If you're already divorced, you might want to add some of these details to an existing parenting agreement. You could investigate whether you have any legal flexibility to move to a parallel parenting style without going back to court. 

Does your current paperwork have stipulations for making changes? Do you and your former spouse both want to do things differently? Sometimes, it's possible to informally agree on new terms outside of court. Other times, you'll need to file a new petition to request changes. 

As with all elements of family law, the outcome in your case will vary based on your state laws and the particular preferences of the judge you're assigned.

Think About the Effects on Your Child's Life

Parallel parenting: father hugging his daughter

A move to parallel parenting could have varied effects on kids — depending on their age and what they've witnessed of your relationship with their other parent so far. 

In the short term, your children could experience a wobble because everyday things like scheduling and who attends their events might shift. Children of divorce can be (understandably) sensitive to change. But some initial difficulty doesn't necessarily mean parallel parenting is not the best decision.

Over time, if parallel parenting helps to reduce parental conflict, it will likely have a positive cumulative effect.

A good rule of thumb is to think like a judge any time you're considering a change in your divorce arrangements. Once you've been to family court, you probably understand that judges consider children's needs above all. You may not be able to predict every detail about how a change will affect your child, but keeping your child as the focus will help you — and hopefully your former spouse — make sound decisions.

Focus on Your Well-Being

Happy bearded man

Your child's experience of your co-parenting relationship is important, but so is your mental health.

If you feel you've given traditional co-parenting your full effort and it's just not working, you may need to make a change to protect yourself from further emotional damage or high amounts of stress. When you're not OK, your child will pick up on that.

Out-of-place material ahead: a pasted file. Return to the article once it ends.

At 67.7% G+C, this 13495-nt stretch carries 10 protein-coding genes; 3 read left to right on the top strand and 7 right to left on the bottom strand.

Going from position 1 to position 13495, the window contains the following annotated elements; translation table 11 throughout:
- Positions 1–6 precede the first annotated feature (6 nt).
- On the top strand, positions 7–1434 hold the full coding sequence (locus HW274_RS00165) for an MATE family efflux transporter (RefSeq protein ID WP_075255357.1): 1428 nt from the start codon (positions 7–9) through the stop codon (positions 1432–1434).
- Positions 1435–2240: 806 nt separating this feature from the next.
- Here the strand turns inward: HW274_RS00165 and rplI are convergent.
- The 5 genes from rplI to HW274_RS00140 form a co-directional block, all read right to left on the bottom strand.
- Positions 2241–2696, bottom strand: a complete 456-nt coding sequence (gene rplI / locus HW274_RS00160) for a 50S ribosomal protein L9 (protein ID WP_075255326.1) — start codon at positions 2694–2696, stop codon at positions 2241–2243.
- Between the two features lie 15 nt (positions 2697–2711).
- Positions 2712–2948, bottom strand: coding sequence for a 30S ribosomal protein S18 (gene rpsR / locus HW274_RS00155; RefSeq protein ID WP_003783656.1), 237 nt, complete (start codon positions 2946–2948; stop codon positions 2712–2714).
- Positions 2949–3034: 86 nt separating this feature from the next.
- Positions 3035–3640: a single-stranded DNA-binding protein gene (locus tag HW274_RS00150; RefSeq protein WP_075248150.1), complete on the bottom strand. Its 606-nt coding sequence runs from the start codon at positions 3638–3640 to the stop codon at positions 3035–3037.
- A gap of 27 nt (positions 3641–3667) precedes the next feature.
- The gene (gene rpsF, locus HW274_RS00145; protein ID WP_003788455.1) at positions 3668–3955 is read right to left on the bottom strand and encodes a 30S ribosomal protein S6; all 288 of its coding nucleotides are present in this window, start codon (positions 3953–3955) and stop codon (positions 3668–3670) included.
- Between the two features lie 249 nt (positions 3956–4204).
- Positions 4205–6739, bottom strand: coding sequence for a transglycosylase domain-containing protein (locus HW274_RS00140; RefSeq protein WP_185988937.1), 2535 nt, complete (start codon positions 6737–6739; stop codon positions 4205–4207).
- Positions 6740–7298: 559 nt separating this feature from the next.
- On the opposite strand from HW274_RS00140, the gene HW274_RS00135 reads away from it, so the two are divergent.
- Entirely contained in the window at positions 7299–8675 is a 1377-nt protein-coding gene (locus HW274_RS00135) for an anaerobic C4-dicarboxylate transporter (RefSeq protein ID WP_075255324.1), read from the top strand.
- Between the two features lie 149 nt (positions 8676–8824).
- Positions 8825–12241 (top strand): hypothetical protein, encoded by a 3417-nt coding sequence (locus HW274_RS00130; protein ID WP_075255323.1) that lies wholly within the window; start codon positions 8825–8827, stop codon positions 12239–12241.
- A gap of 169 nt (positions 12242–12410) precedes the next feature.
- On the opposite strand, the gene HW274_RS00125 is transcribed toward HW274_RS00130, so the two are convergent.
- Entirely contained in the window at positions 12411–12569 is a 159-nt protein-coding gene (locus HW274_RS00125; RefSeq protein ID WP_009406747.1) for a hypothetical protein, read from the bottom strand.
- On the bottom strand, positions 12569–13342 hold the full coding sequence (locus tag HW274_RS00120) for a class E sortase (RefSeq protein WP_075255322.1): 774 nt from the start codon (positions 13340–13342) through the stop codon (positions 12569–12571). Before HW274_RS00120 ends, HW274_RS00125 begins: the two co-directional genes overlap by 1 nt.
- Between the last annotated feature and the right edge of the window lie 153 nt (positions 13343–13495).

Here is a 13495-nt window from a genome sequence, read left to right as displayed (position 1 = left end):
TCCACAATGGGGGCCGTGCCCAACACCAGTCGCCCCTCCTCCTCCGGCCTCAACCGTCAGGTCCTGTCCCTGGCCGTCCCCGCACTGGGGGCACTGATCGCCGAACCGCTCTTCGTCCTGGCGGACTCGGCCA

Trying parallel parenting could reduce the conflict between you and your child's other parent, or — at the very least — help you remove a source of stress and be more present when it’s your parenting time.

These factors are just some that you may want to weigh before deciding to switch up how you parent. Should your case be particularly complicated, it might be wise to seek legal advice to sift through the drawbacks and benefits of parallel parenting vs. co-parenting.

How to Make Parallel Parenting Work

Mom helping her son with his homework

Once you've decided on parallel parenting in or out of court, individually or mutually, you may have some confusion about how it works day-to-day.

Here are a few tips for getting the most out of parallel parenting:

  • Avoid unnecessary conversation. You may see or hear about things your ex does that you don't agree with, but it's probably best not to start conversations with them. While co-parenting is based on relatively frequent communication, parallel parenting works better when the two parties make independent decisions within the agreed-upon parameters.
  • Use convenient tools to minimize communication and keep records. A shared calendar can reduce the need to update your former spouse about your child's events and keep track of parenting time. And the Onward App makes talking about shared expenses as simple as possible.
  • Let go of needing to know what's going on when your child's not with you. This is perhaps the hardest, but most impactful, thing you can do in a parallel parenting situation. I've found the ability to let go comes with time. You'll see your child come back home in one piece enough times that you'll eventually be able to simply allow their life with their other parent to unfold, rather than worrying about it in your free time.

There's No Right Way to Parent Post-Divorce

In my experience, parallel parenting can work just as well as co-parenting, so long as you keep your child's needs and feelings top of mind.

If you've decided there would be benefits of parallel parenting in your case, thinking about how to make it happen ahead of time will help you manage the details and interact with your former spouse in a respectful manner from the moment your divorce is final.


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Chelsea Williams

Chelsea is a twice-divorced mom of two boys. She is happily single parenting and doing her best to balance two simultaneous co-parenting relationships. Despite the complications, Chelsea can see the beauty in her story and believes healing is possible for the whole family.